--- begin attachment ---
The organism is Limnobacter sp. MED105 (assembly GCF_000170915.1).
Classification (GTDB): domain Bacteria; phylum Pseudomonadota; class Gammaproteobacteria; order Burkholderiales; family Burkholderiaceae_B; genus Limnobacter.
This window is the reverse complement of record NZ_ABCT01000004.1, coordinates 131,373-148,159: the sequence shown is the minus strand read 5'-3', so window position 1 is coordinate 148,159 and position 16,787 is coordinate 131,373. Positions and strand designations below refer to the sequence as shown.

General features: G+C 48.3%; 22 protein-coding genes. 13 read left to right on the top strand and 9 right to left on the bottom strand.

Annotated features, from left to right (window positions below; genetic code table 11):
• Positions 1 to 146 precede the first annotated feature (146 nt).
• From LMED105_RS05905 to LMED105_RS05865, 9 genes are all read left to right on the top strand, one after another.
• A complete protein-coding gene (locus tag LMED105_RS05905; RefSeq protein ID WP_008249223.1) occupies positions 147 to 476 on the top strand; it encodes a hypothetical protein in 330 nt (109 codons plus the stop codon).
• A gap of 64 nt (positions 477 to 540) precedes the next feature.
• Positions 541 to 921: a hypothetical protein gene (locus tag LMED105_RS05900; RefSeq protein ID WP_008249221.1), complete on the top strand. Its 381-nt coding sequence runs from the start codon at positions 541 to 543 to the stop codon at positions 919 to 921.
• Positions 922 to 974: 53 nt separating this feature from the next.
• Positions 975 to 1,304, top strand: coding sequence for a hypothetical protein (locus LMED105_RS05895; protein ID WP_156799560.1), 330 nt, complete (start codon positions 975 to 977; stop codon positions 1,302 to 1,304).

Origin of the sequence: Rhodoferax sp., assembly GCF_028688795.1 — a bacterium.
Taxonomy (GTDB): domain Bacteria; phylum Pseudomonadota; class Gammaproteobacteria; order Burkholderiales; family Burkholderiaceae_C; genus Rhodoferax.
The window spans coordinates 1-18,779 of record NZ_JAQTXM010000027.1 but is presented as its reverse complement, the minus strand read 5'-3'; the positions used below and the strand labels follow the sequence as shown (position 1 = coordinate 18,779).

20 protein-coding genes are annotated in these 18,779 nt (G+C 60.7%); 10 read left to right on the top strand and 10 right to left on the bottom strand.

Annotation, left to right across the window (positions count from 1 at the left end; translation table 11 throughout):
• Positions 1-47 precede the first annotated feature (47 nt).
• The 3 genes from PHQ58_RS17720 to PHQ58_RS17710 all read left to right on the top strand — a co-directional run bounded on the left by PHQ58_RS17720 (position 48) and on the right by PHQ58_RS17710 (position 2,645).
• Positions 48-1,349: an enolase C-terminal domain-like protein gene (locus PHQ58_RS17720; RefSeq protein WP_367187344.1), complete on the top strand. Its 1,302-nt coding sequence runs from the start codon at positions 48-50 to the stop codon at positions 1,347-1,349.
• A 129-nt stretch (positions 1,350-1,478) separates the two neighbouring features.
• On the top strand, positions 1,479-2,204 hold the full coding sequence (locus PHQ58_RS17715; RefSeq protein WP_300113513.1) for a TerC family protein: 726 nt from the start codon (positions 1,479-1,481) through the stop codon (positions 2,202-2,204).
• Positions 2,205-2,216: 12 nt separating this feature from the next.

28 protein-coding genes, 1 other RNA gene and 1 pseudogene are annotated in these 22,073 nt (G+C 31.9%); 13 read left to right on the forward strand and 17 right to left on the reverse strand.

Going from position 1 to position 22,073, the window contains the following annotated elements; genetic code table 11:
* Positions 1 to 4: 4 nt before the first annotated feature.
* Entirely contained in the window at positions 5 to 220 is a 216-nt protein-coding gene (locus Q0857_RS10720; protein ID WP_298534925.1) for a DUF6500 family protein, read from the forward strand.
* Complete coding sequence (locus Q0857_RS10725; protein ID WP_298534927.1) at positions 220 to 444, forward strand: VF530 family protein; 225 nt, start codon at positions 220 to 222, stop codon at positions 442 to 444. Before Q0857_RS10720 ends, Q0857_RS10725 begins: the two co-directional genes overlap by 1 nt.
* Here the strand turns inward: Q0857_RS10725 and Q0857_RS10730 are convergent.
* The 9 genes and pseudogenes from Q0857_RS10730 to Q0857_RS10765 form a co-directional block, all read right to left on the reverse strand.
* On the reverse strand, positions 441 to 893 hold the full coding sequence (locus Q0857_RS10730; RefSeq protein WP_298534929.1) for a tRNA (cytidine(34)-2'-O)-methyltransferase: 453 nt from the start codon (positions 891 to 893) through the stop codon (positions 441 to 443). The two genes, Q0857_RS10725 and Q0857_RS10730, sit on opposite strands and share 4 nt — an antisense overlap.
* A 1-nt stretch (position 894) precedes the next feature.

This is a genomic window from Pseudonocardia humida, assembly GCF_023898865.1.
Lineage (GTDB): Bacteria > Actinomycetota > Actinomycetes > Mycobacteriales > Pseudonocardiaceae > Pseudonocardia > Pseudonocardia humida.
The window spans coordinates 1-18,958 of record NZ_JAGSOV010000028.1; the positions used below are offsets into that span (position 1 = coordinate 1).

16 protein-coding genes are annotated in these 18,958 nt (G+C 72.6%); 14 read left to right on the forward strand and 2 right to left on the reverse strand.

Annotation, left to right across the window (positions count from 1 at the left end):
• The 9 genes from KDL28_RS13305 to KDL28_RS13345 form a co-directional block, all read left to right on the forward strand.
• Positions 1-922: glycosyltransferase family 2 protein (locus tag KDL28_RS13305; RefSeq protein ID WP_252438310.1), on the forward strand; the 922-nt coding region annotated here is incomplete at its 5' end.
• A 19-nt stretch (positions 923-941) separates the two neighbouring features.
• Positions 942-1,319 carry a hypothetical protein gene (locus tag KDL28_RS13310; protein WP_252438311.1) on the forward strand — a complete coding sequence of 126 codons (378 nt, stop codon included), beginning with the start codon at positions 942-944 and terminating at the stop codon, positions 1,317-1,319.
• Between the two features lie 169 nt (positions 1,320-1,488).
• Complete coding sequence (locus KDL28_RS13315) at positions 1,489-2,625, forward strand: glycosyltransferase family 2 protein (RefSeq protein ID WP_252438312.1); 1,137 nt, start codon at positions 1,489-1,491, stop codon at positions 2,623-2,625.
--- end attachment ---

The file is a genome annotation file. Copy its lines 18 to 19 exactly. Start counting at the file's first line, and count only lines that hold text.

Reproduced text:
• Positions 1-47 precede the first annotated feature (47 nt).
• The 3 genes from PHQ58_RS17720 to PHQ58_RS17710 all read left to right on the top strand — a co-directional run bounded on the left by PHQ58_RS17720 (position 48) and on the right by PHQ58_RS17710 (position 2,645).